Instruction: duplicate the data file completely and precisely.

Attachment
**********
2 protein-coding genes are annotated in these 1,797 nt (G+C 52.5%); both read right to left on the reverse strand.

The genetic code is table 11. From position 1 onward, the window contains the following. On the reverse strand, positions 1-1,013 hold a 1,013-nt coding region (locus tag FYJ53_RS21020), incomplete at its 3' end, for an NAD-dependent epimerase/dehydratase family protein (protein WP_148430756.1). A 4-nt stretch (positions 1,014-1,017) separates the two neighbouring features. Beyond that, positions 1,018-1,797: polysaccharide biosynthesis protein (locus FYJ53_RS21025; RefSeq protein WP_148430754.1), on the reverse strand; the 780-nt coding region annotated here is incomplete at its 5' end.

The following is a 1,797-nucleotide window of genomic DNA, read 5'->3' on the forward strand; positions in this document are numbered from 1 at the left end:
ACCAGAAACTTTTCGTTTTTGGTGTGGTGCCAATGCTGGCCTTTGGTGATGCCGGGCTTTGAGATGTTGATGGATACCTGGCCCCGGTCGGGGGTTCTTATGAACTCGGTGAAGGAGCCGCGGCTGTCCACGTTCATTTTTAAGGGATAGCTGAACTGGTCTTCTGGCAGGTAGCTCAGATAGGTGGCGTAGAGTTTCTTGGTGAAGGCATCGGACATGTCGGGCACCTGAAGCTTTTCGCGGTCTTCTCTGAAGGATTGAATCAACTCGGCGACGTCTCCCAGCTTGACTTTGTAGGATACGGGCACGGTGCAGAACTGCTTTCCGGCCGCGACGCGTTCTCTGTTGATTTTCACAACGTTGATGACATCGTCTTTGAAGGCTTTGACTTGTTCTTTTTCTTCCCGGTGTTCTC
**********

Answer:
2 protein-coding genes are annotated in these 1,797 nt (G+C 52.5%); both read right to left on the reverse strand.

The genetic code is table 11. From position 1 onward, the window contains the following. On the reverse strand, positions 1-1,013 hold a 1,013-nt coding region (locus tag FYJ53_RS21020), incomplete at its 3' end, for an NAD-dependent epimerase/dehydratase family protein (protein WP_148430756.1). A 4-nt stretch (positions 1,014-1,017) separates the two neighbouring features. Beyond that, positions 1,018-1,797: polysaccharide biosynthesis protein (locus FYJ53_RS21025; RefSeq protein WP_148430754.1), on the reverse strand; the 780-nt coding region annotated here is incomplete at its 5' end.

The following is a 1,797-nucleotide window of genomic DNA, read 5'->3' on the forward strand; positions in this document are numbered from 1 at the left end:
ACCAGAAACTTTTCGTTTTTGGTGTGGTGCCAATGCTGGCCTTTGGTGATGCCGGGCTTTGAGATGTTGATGGATACCTGGCCCCGGTCGGGGGTTCTTATGAACTCGGTGAAGGAGCCGCGGCTGTCCACGTTCATTTTTAAGGGATAGCTGAACTGGTCTTCTGGCAGGTAGCTCAGATAGGTGGCGTAGAGTTTCTTGGTGAAGGCATCGGACATGTCGGGCACCTGAAGCTTTTCGCGGTCTTCTCTGAAGGATTGAATCAACTCGGCGACGTCTCCCAGCTTGACTTTGTAGGATACGGGCACGGTGCAGAACTGCTTTCCGGCCGCGACGCGTTCTCTGTTGATTTTCACAACGTTGATGACATCGTCTTTGAAGGCTTTGACTTGTTCTTTTTCTTCCCGGTGTTCTC